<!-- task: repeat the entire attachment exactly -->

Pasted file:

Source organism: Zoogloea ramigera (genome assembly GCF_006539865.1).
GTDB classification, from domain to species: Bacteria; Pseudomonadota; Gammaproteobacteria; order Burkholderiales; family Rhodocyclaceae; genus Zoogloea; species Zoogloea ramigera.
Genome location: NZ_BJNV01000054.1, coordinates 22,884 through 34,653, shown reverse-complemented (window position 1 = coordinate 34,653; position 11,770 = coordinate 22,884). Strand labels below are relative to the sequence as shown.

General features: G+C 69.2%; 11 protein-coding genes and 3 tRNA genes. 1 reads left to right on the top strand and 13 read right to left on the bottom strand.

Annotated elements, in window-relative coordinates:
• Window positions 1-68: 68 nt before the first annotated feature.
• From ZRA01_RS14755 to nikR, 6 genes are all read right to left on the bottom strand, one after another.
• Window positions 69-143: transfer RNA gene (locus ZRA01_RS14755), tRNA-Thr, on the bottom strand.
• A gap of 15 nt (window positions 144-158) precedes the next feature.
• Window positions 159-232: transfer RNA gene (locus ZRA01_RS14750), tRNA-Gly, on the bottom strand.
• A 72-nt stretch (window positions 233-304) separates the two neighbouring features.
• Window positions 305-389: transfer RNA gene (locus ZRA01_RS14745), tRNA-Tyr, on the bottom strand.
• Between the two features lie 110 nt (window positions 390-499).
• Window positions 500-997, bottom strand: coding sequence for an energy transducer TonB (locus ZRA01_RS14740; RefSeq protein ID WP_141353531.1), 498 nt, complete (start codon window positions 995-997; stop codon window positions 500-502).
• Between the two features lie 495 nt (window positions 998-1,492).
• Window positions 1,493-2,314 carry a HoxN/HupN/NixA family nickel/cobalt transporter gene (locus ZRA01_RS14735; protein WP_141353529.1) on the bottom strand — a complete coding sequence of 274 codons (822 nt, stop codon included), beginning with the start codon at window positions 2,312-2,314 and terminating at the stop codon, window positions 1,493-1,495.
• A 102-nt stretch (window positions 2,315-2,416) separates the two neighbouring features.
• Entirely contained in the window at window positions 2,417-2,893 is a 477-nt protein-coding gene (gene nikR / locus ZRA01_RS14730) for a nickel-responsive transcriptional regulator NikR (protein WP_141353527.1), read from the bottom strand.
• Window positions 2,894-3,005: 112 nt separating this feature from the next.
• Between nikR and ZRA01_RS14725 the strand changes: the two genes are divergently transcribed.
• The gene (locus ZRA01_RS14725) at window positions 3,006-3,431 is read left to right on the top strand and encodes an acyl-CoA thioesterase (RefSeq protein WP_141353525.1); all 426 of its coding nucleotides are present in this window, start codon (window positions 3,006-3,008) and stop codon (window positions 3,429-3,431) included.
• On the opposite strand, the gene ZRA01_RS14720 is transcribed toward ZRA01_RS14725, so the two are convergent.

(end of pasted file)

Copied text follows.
Source organism: Zoogloea ramigera (genome assembly GCF_006539865.1).
GTDB classification, from domain to species: Bacteria; Pseudomonadota; Gammaproteobacteria; order Burkholderiales; family Rhodocyclaceae; genus Zoogloea; species Zoogloea ramigera.
Genome location: NZ_BJNV01000054.1, coordinates 22,884 through 34,653, shown reverse-complemented (window position 1 = coordinate 34,653; position 11,770 = coordinate 22,884). Strand labels below are relative to the sequence as shown.

General features: G+C 69.2%; 11 protein-coding genes and 3 tRNA genes. 1 reads left to right on the top strand and 13 read right to left on the bottom strand.

Annotated elements, in window-relative coordinates:
• Window positions 1-68: 68 nt before the first annotated feature.
• From ZRA01_RS14755 to nikR, 6 genes are all read right to left on the bottom strand, one after another.
• Window positions 69-143: transfer RNA gene (locus ZRA01_RS14755), tRNA-Thr, on the bottom strand.
• A gap of 15 nt (window positions 144-158) precedes the next feature.
• Window positions 159-232: transfer RNA gene (locus ZRA01_RS14750), tRNA-Gly, on the bottom strand.
• A 72-nt stretch (window positions 233-304) separates the two neighbouring features.
• Window positions 305-389: transfer RNA gene (locus ZRA01_RS14745), tRNA-Tyr, on the bottom strand.
• Between the two features lie 110 nt (window positions 390-499).
• Window positions 500-997, bottom strand: coding sequence for an energy transducer TonB (locus ZRA01_RS14740; RefSeq protein ID WP_141353531.1), 498 nt, complete (start codon window positions 995-997; stop codon window positions 500-502).
• Between the two features lie 495 nt (window positions 998-1,492).
• Window positions 1,493-2,314 carry a HoxN/HupN/NixA family nickel/cobalt transporter gene (locus ZRA01_RS14735; protein WP_141353529.1) on the bottom strand — a complete coding sequence of 274 codons (822 nt, stop codon included), beginning with the start codon at window positions 2,312-2,314 and terminating at the stop codon, window positions 1,493-1,495.
• A 102-nt stretch (window positions 2,315-2,416) separates the two neighbouring features.
• Entirely contained in the window at window positions 2,417-2,893 is a 477-nt protein-coding gene (gene nikR / locus ZRA01_RS14730) for a nickel-responsive transcriptional regulator NikR (protein WP_141353527.1), read from the bottom strand.
• Window positions 2,894-3,005: 112 nt separating this feature from the next.
• Between nikR and ZRA01_RS14725 the strand changes: the two genes are divergently transcribed.
• The gene (locus ZRA01_RS14725) at window positions 3,006-3,431 is read left to right on the top strand and encodes an acyl-CoA thioesterase (RefSeq protein WP_141353525.1); all 426 of its coding nucleotides are present in this window, start codon (window positions 3,006-3,008) and stop codon (window positions 3,429-3,431) included.
• On the opposite strand, the gene ZRA01_RS14720 is transcribed toward ZRA01_RS14725, so the two are convergent.